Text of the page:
In a Shattered Mirror: The Later Poetry of Anna Akhmatova

In a Shattered Mirror: The Later Poetry of Anna Akhmatova

In a Shattered Mirror: The Later Poetry of Anna Akhmatova

In a Shattered Mirror: The Later Poetry of Anna Akhmatova


The Russian Revolution and its grim aftermath transformed the world into which Anna Akhmatova (1889-1966) had been born, radically altering the poet's life and art. At the time of the Revolution, Akhmatova's exquisite love lyrics had made her one of Russia's leading poets, but the mass social forces unleashed by the Revolution were inimical to her lyric genius. In the 1920's her work was subjected to vicious ideological attacks in the press and was officially barred from.

publication. Akhmatova fell silent. When she began writing again in the late 1930s, her poetry was much changed- formally, thematically, and technically. In contrast to the relative simplicity of the early erotic miniatures, the later poetry speaks in riddles, flaunting its own opacity. The author places the later work in its socio-cultural context through close readings of the major texts. The dominant metapoetic themes of the later poetry are taken as a point of.

departure: they speak both to the poet's plight in society (repression, silencing) and to the array of means employed to transcend that plight (indirection, concealment, obfuscation). The theme of concealment highlights one of the most salient aspects of the later poetry- its saturation with allusions and quotations drawn from Russian and Western European literature. These allusions are interpreted through analyses of the complex relations between the source text and.

Akhmatova's poems. In contrast to the relatively unified image of the lyrical persona in the early verse, the poet's self-representation in the later poetry features a multiplicity of masks and guises. Throughout, the author traces the genesis and transfigurations of these images of self. Quoted texts are given in Russian and in English translation.


This book is devoted to the later, post-1935 poetry of Anna Akhmatova (1889-1966), which has received, with the exception of Poem Without a Hero, surprisingly little critical attention. the later poetry differs radically from the sublimely transparent lyrical miniatures of the early period, most strikingly in its manifest difficulty and complexity, in its often self-conscious opacity. the main reason for the difficulty of the later poetry is its saturation with literary quotations and allusions, and a major focus of this study is the complex role played in Akhmatova's poetics by these references. in contrast to the relative lyrical homogeneity of the early period, the later poetry is very diverse, featuring lengthy elegies and playful odes, innovative narrative poems and poetic cycles, as well as an array of disparate dictions and tones--ranging from bitter invective to a coldly distanced irony to what could be called an otherworldly lyricism. At the same time, the relatively unified image of the lyrical persona in the early verse is fragmented in the later period into a multiplicity of masks and guises.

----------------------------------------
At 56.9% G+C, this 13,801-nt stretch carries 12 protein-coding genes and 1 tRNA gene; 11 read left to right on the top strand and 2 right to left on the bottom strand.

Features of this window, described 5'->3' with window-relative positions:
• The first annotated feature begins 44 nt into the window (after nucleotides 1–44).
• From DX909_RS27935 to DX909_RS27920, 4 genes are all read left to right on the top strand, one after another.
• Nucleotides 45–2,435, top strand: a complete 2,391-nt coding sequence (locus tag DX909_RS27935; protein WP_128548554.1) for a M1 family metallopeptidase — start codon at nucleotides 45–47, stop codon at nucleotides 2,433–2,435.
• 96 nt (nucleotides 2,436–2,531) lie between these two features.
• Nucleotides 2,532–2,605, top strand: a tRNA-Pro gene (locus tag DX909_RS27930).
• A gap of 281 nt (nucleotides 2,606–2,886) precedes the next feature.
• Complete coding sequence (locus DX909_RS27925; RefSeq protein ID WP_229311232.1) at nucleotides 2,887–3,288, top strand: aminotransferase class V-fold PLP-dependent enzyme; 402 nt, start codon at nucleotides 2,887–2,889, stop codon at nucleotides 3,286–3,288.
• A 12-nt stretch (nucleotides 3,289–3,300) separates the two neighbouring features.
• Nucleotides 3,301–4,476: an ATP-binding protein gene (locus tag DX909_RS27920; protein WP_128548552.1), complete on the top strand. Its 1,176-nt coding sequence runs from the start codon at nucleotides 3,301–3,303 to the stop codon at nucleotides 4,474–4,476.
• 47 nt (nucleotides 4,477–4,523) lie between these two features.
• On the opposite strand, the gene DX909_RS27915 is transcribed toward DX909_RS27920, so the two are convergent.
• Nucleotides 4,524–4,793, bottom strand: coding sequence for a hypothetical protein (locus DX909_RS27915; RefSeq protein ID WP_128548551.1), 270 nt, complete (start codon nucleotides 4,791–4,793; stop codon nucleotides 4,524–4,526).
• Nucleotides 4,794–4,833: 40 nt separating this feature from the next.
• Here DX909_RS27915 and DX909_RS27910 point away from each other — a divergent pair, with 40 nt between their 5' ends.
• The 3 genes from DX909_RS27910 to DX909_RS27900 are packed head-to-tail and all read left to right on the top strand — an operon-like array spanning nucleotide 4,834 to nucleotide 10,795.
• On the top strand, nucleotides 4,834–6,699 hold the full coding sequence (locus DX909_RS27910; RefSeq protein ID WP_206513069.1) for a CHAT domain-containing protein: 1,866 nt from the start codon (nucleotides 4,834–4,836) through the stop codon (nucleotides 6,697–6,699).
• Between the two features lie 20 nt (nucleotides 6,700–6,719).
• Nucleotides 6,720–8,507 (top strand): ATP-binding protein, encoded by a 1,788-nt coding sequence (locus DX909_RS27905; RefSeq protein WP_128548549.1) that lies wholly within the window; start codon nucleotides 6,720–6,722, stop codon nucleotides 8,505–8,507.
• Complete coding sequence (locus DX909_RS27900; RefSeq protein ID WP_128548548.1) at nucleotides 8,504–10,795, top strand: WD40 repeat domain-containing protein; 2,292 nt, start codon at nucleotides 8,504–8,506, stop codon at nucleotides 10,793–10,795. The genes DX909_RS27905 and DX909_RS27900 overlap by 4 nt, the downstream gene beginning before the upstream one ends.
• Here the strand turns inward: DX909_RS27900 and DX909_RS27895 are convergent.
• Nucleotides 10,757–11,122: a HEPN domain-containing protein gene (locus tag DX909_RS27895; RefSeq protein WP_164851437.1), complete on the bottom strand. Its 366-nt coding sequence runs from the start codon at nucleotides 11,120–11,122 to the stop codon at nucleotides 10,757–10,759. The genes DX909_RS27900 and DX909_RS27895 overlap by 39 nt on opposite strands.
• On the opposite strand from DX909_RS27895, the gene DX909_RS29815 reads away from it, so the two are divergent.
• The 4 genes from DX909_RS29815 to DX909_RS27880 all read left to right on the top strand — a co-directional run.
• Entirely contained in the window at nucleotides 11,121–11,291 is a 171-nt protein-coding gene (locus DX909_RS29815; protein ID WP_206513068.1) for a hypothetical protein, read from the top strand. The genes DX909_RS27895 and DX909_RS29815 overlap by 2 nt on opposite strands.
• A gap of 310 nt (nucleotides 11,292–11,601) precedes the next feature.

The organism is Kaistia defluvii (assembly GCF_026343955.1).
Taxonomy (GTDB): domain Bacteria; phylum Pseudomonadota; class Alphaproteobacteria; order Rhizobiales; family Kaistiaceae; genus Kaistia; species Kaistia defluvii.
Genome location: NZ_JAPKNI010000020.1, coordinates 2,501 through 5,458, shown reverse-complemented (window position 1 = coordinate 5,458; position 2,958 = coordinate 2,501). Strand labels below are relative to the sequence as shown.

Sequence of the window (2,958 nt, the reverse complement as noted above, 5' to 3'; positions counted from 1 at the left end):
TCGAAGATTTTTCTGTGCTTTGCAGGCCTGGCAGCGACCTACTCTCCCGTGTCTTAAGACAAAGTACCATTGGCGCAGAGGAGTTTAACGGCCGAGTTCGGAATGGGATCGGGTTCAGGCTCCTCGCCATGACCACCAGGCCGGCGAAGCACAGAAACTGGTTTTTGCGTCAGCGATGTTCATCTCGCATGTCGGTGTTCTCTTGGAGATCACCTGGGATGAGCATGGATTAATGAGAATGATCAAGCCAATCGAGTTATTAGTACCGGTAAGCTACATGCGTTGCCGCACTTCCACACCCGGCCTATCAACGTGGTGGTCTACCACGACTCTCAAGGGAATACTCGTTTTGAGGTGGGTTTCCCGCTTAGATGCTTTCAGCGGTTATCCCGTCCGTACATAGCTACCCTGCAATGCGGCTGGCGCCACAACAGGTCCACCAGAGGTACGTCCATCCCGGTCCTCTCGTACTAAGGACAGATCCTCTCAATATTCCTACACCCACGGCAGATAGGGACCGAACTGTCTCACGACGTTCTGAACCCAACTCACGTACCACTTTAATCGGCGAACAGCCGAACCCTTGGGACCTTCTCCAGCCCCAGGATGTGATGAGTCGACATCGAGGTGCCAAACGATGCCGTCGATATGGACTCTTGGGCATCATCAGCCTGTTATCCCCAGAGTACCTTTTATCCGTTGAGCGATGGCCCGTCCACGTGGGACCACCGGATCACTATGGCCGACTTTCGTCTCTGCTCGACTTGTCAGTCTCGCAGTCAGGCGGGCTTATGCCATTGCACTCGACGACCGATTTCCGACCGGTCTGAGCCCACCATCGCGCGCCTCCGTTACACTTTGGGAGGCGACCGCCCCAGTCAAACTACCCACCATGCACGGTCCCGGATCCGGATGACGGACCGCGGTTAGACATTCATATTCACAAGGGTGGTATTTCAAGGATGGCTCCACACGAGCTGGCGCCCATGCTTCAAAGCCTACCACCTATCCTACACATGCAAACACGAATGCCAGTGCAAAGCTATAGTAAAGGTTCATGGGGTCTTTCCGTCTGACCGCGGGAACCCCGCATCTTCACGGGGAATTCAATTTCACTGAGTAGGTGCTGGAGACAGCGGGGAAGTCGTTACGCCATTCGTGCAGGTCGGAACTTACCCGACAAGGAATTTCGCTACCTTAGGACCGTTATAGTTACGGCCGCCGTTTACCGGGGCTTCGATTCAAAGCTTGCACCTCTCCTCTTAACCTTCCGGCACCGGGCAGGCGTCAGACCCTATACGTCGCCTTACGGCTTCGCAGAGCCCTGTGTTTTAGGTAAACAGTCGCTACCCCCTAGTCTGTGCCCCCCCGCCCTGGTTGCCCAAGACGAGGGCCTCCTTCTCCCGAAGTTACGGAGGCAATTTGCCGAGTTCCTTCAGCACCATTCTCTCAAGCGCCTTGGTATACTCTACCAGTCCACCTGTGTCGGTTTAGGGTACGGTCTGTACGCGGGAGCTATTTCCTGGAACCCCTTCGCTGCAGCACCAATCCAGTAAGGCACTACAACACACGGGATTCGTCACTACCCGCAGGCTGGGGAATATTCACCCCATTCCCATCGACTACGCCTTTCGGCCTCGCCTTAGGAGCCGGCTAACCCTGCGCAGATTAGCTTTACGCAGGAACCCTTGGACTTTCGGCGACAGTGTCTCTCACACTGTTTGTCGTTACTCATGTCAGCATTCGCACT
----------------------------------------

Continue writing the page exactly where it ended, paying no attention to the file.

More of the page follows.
I am mainly interested in the poetics of the later work, which I approach through close readings of major texts, and everything that bears on the creation of a given text I consider relevant to its interpretation. the poetics of Akhmatova's later work was shaped by sociopolitical, moral-philosophical, and religious concerns, no less than by aesthetic ones, and one of my aims has been to illuminate the multifaceted relations of these poems to both the sociopolitical context and the literary tradition to which they belong. a respect for the integrity of both the texts and their author has in-

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